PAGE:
March 12, 2015

Satirising religion is tricky business. Religion, by its very nature, is deeply personal and any perceived attack on it tends to elicit extreme emotional reactions, so a satire on religion is like walking through a minefield.  You do not know how many people you will offered along the way. But just because it’s tricky doesn’t mean it can’t be done, or done well.

Two Bollywood films, made in the last two years, have attempted to satirise the ritualistic trappings of religion and the ridiculousness it could lead to: 2012’s Oh My God, starring Paresh Rawal and Akshay Kumar, and 2014’s Amir Khan-fronted PK. Both films use unusual premises to satirise religion, and both do it with varying degrees of success, PK is decidedly the better of the two.

Oh My God (adapted from the popular Gujarati play, Kanji Viruddh Kanji — which is evidently inspired by the Australian film, The Man Who Sued God) revolves around Kanjibhai Mehta (Paresh Rawal), an antique-store owner who does not believe in God and is full of scorn for anyone who does. When his shop is destroyed in an earthquake, and the insurance company refuses to cover the costs on the grounds that he isn’t covered against accidents caused by “an act of God,” Kanjibhai decides to sue both God and the insurance company, insistent that one or the other must pay for the damages. Representing God in court is an assorted bunch of sadhus, maulvis, priests, and holy men — people Kanjibhai refers to as God’s “salesmen” with their “dhanda” being religion. Over the course of the court case, Kanjibhai makes an argument against blind faith and the growing commercialisation of religion. Along the way, he acquires a new houseguest, who happens to be none other than a modern-day incarnation of Lord Krishna himself (played by Akshay Kumar).

The premise of PK is similarly kooky. The film begins with PK (Amir Khan), an alien from a distant planet, landing in the middle of the Rajasthani desert wearing nothing but a large glowing necklace that will bring back the spaceship that will carry him back to his planet. This being our crooked world, the necklace promptly gets stolen, and with it any chance of PK returning home. In his pursuit of finding the necklace, PK repeatedly gets told he should ask God for help and thus he begins his search for this mysterious entity everybody seems to believe in. Along the way, he meets a well-meaning bandmaster (Sunjay Dutt) and a TV reporter, Jaggu (Anushka Sharma), who decide to help him.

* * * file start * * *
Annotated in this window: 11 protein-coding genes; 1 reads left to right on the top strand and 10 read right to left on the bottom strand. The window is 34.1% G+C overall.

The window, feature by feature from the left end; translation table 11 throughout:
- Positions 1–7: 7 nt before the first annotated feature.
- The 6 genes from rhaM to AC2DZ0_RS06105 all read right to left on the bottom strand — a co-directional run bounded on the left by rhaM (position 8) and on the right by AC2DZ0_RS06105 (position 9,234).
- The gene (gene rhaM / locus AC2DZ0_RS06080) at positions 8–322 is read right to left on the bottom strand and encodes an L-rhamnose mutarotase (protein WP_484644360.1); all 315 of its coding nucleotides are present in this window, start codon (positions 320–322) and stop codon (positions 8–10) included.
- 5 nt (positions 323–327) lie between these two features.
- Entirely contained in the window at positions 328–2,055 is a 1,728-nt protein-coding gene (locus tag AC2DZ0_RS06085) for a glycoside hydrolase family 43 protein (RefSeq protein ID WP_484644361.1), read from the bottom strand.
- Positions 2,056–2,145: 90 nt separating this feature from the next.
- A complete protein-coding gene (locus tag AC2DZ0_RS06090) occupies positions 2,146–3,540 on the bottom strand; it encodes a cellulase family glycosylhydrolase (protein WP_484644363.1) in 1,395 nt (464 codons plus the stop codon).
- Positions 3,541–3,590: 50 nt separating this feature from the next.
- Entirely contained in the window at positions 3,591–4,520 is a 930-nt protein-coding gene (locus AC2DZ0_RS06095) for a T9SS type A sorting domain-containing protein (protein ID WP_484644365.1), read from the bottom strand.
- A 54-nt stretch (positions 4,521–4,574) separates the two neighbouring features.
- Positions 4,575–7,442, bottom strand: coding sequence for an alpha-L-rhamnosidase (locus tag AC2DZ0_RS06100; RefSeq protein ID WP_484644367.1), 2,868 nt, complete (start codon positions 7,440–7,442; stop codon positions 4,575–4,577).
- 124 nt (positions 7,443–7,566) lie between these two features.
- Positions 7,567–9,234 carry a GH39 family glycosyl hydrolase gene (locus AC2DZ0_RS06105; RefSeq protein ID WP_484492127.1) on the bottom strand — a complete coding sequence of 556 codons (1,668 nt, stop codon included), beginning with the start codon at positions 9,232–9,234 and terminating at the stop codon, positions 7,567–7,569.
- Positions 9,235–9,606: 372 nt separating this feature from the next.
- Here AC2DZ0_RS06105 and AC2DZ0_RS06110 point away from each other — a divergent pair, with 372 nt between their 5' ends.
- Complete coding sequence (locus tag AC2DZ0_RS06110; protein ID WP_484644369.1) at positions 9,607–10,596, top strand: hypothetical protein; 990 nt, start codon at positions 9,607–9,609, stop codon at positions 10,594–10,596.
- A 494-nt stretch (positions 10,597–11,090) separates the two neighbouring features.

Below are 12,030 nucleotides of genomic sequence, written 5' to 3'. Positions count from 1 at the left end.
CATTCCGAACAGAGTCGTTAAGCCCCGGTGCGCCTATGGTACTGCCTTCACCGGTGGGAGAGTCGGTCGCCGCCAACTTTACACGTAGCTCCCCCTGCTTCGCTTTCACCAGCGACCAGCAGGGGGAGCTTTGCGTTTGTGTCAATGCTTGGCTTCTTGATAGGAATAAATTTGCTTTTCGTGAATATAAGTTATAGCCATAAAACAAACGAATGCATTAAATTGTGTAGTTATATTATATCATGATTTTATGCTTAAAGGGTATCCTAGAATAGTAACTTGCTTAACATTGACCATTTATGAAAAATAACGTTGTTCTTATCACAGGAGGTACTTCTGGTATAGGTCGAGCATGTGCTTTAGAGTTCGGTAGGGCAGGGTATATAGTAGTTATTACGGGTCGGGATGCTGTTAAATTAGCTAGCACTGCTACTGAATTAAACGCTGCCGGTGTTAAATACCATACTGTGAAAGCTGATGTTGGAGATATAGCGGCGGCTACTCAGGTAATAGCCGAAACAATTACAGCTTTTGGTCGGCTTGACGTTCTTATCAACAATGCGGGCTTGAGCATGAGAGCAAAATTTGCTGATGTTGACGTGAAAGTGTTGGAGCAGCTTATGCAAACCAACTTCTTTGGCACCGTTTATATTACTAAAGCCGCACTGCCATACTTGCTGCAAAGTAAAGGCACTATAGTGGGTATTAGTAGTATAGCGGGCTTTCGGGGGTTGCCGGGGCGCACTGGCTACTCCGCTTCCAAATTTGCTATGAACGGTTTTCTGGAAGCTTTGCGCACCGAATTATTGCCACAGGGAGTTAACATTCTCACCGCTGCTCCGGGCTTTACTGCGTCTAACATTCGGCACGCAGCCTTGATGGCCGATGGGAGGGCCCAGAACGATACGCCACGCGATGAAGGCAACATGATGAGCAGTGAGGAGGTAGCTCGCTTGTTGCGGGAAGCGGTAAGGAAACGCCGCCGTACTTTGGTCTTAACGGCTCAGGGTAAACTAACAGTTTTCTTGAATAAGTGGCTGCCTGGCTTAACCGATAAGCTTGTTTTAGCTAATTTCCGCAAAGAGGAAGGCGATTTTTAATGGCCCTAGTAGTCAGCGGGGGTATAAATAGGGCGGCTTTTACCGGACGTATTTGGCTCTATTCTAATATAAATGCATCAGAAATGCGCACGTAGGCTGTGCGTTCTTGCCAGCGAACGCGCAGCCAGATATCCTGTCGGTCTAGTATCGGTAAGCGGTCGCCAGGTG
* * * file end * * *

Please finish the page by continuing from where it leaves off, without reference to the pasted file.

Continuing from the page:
While both films’ premises are outlandish but entertaining, of the two Oh My God uses its premise much less effectively. The idea of suing God doesn’t propel the narrative forward as much as it should; instead, it often becomes a vehicle for Kanjibhai to go on his rants against religion. The arguments he makes are compelling, but they are a bit all over the place.  It is unclear what their aim is: is he criticising how organised religions make money off their followers, or how having faith makes you a stupid person, or is he in fact emphasising God’s existence by asking him to pay? While watching Kanjibhai taking manipulative religious leaders to task is heartening, and Rawal does a great job of it, you still wonder how what he is saying is relevant to his winning the court case.


On the other hand, PK’s questioning of the mindless rituals of religion which have very little to do with faith, makes perfect sense in the narrative and propels the story forward in clever and unexpected ways. In fact, making PK an otherworldly being, with a clean slate and no prior beliefs, was a brilliant move because only such a being could question the fundamental tenets of human society credibly. PK also benefits from clearly establishing a distinction between having faith in a higher power and following the inane ritualistic trappings of organised religion — criticising the latter but avoiding being scornful of the former.

Both films are also different in the kind of humour they employ. In Oh My God it is biting and harsh, and filled with scorn. This works occasionally — some scenes where Kanjibhai attacks religious leaders for the way they essentially peddle religion for profit are hard-hitting and on the mark — but at other times its shrill tone is joining on the nerves. The religious leaders, too, are dangerously close to cartoonish caricatures. On the other hand, the humour in PK is low-key and more compassionate. It draws attention to the seemingly crazy things one can do for religion, but does so cleverly. This approach, in fact, renders the criticism more effective. It also doesn’t hurt that Amir Khan is in excellent form, playing up the child-like innocence of PK without letting the character veer into caricature.

However, PK is not perfect either. While the first half is skilfully constructed, with the perfect blend of humour and narrative momentum, the film falters in the second-half. There is a hurriedly tacked-on love story that makes little sense and adds nothing to the narrative; also, it becomes a tad preachy towards the end — a trait it shares with Oh My God.

But despite their flaws, both films are significant because they articulate a growing need to question the manner in which religion is being used as a divise force to create distances between people.  Both films emphasise how alike everyone really is, despite their beliefs — an idea that is extremely relevant in a world that is riven with dissension and intolerance today.

Nudrat Kamal teaches comparative literature at university level, and writes on literature, film and culture.